The bishop adjusts the oversized tongue
of his tie and preaches the importance of Sunday
best and the blessing of uniformity, skimming
through his Book of Mormon; the pews flutter
with scripture as everyone thumbs to Moroni
and reads the supporting verse. Demon-skin
descends from the ceiling, red
as Webster's dictionary. They move to sacrament,
ignore his wingspan, spell transubstantiation
through prayer. Two sable horns curl
like paralyzed tails around his face. He blows smoke
through his nostrils and forks the oversized tie
of his tongue against his teeth. He towers
two severed heads above the bishop, grinning
hooves clopping alongside the hardwood podium
like gorillas. He stretches with a heavy groan,
muscle-bound — a deceased bodybuilder ejaculating
from hell, metamorphosed. Unclad, the meaty sword
of his erection fails to raise an eyebrow —
the couples bound in Celestial Marriage,
their many children, and the elders. Subdue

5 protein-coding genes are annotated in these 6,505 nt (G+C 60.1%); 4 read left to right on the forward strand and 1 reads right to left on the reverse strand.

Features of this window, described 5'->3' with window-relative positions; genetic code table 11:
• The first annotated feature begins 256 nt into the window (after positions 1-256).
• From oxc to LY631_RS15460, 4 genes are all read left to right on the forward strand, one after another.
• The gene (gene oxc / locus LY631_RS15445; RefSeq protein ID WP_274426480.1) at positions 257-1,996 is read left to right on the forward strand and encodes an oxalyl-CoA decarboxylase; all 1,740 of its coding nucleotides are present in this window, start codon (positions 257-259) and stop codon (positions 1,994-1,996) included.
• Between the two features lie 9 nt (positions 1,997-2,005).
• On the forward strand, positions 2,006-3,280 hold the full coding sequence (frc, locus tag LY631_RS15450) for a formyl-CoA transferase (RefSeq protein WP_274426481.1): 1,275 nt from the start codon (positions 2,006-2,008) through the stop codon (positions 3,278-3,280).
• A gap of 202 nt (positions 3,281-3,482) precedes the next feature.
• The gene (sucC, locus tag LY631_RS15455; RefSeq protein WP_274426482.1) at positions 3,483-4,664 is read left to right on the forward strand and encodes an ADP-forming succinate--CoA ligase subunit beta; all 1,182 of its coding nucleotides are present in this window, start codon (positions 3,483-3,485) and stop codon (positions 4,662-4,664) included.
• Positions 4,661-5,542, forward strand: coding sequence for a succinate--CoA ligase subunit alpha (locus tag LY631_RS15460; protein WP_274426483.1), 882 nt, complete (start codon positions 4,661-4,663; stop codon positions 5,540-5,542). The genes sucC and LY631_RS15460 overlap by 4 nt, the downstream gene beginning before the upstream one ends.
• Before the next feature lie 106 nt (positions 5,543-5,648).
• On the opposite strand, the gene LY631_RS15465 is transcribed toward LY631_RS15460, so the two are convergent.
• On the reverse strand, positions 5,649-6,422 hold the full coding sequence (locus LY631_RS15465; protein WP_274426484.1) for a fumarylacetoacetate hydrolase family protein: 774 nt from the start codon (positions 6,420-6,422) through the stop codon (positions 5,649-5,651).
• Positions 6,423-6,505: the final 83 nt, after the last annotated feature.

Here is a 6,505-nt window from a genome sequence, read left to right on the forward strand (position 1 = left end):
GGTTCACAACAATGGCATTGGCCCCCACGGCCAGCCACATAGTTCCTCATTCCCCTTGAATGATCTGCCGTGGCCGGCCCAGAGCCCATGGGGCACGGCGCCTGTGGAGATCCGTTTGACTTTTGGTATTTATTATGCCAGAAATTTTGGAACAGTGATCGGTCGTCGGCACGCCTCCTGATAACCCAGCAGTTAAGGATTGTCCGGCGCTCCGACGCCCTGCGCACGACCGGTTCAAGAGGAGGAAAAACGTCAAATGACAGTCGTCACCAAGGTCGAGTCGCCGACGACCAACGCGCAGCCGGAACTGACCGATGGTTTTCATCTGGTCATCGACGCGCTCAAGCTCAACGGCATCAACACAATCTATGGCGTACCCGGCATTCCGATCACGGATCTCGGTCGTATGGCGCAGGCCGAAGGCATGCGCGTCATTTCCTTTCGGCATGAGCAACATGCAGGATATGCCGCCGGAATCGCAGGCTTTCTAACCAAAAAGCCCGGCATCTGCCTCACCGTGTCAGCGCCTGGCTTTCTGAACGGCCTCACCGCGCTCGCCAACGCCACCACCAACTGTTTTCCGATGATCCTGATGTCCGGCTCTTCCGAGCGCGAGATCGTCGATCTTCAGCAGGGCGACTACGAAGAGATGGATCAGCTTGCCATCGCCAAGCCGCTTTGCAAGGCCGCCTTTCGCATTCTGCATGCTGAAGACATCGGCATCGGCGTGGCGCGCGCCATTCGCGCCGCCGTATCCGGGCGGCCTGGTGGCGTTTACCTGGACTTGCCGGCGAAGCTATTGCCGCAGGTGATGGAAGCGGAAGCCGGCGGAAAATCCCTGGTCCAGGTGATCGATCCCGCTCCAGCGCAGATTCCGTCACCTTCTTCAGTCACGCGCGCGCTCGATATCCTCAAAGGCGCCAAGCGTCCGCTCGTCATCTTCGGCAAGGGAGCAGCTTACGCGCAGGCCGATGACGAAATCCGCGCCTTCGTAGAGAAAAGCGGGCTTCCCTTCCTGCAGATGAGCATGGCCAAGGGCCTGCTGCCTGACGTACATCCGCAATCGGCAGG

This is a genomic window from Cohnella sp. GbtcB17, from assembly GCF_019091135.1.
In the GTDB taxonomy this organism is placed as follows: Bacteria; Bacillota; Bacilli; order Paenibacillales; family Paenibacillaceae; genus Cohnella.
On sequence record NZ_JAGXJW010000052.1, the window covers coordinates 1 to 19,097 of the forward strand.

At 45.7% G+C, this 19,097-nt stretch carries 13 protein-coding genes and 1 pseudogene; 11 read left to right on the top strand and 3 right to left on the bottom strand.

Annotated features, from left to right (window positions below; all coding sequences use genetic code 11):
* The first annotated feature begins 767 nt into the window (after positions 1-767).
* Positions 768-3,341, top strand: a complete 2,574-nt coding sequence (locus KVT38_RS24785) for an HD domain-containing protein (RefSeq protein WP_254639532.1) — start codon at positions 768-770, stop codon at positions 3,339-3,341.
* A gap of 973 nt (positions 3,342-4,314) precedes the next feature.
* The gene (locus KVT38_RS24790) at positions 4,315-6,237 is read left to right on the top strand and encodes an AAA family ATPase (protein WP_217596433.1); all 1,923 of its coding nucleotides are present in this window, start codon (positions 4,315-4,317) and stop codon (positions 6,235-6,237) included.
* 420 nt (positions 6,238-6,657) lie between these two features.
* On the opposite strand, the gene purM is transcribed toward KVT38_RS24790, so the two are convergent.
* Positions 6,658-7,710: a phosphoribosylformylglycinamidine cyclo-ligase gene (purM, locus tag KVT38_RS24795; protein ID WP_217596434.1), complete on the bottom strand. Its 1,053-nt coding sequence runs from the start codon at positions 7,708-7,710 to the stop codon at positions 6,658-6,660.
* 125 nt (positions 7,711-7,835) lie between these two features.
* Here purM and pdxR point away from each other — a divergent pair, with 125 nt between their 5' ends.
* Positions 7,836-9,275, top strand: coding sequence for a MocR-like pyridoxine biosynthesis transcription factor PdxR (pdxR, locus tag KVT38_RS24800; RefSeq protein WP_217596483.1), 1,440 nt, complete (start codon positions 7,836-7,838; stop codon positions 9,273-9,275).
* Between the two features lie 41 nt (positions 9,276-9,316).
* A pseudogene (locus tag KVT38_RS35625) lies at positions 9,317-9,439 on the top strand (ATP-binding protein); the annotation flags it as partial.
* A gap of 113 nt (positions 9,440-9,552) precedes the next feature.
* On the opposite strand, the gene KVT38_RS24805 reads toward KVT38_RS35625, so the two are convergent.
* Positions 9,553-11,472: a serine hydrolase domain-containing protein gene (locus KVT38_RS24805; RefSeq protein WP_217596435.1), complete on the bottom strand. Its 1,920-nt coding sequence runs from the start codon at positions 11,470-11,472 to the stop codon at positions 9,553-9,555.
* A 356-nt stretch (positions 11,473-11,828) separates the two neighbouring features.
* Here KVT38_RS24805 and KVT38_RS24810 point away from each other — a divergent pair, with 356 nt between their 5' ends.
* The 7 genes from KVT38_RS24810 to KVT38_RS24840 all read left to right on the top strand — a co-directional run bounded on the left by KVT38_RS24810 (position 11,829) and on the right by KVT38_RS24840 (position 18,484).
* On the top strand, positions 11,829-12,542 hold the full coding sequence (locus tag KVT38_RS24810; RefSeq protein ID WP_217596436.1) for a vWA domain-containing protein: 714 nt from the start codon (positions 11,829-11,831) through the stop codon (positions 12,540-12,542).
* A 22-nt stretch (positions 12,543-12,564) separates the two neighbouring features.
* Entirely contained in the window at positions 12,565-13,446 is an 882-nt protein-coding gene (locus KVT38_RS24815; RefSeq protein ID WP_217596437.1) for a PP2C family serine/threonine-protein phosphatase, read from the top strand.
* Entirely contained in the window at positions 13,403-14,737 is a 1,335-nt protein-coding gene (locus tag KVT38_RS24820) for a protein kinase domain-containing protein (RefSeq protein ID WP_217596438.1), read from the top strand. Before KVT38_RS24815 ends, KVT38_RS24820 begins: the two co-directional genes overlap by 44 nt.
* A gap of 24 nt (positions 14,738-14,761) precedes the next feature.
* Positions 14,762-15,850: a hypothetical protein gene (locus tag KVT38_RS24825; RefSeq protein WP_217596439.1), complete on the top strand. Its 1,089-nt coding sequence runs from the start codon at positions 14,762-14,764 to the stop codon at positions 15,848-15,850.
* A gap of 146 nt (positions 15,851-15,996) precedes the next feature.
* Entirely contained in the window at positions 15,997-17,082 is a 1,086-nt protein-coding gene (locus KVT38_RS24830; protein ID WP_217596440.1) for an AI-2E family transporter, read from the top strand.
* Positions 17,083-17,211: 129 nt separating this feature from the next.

the sins of thy flesh, they say. The deacon
ahems, holding a tray of dissevered Home Pride,
the manifestation vaporizing into reality.
My tie tightens as I select the perfect piece.
He flashes teeth at me and moves along the pew,
his grin the curve of an angel's wing
I admire every week. Mouse-tailing, I adjust
my dress pants, the belt a constricting snake —
the devil returning — and I wonder why
Eve was never criticized for her nakedness.
The bishop masticates, swallows bread, his Adam's
apple a bobbing fist; I want to crack his knuckles.
I want him to shout upwards, strip to nothing
but coffee-dark hair goosebumped by the gelid air
of truth, and toss his scriptures aside for once
to preach a sudden change of heart.
Author’s Bio: William Soule is a Filipino-American poet from Utah. He's a featured poet at One Night Stanzas and has poems published in Tattoo Highway, the delinquent, elimae, and Every Day Poets, among others. He also unleashes a pent-up ADHD on the drums and raises his surrogate child, a two-year old pit bull.